Israel Radio had said earlier that Defense Ministry officials were working on plans for new economic development in the territories and that the entire package of “confidence-builders” would be presented to Baker during his visit.

The secretary was to meet separately Tuesday with Shamir, Levy and Arens, as well as with the same group of Palestinian leaders he received when he was last in Jerusalem on March 12.

Israeli sources said Baker would probably have a concluding meeting Wednesday morning with Shamir, Levy and Arens before taking off for Cairo and Damascus.

The sources said Shamir is not necessarily opposed to a regional conference under joint U.S.-Soviet auspices, provided it is a one-time, formal opening event, followed immediately by direct talks.

Because they want to be sure there are no subsequent “misunderstandings” with Washington, the Israelis would like the Americans to assure them on these points in writing.


The sources also said Israel continues to oppose the participation of any Palestinian representatives from East Jerusalem and would insist that a Palestinian delegation from the administered territories contain no representatives of the Palestine Liberation Organization.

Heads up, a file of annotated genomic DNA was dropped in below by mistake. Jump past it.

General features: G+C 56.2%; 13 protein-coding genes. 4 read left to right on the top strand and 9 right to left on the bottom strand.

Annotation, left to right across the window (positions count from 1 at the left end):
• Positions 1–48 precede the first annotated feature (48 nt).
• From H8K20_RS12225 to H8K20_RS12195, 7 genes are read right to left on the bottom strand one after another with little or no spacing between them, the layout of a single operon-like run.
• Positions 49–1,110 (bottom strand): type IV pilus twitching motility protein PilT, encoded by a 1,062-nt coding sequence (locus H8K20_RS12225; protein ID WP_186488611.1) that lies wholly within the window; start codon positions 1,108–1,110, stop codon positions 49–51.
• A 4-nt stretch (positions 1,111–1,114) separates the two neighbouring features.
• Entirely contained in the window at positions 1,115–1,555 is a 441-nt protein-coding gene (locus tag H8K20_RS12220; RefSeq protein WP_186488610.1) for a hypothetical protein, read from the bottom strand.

The issue of Palestinian representation stalled the diplomatic process a year ago. And Israeli commentators speculated Monday that it could very well be a major obstacle again.

They pointed out that the Palestinians with whom Baker met last month and would meet again Tuesday include East Jerusalem activist Faisal Husseini, whom Shamir has dismissed as “no better than (Yasir) Arafat,” the PLO chief.

Another problematic issue expected to arise is Washington’s request that Israel issue a categorical commitment to U.N. Security Council Resolutions 242 and 338.

Israeli ministers say they are committed insofar as the Camp David accords recognized the resolutions as a “basis” for the peace process. But the Shamir government is unwilling to accede to the U.S. interpretation of 242 as a mandate to trade land for peace.

Levy reportedly advised the prime minister Monday that Israel should sidestep that issue for the time being and concentrate on efforts to build confidence for a regional conference leading to negotiations.

The French news agency Agence France-Presse reported last week that the Israeli government has already presented the United States with proposals for a Mideast peace conference.

According to the AFP, citing highly placed Israeli officials who requested anonymity, the Israeli plan is notable in that for the first time it calls for a preparatory meeting, likely to be held in Cairo, which would include Israel and the Arab countries.

But Israel proposes that the Arab countries first declare publicly an end to their state of war with Israel and renounce acts of terrorism and violence against it.

There was no confirmation of the reported plan from Israeli officials. But according to AFP, the Israelis envisage a meeting with Egypt, Syria, Jordan, Saudi Arabia and the Persian Gulf states.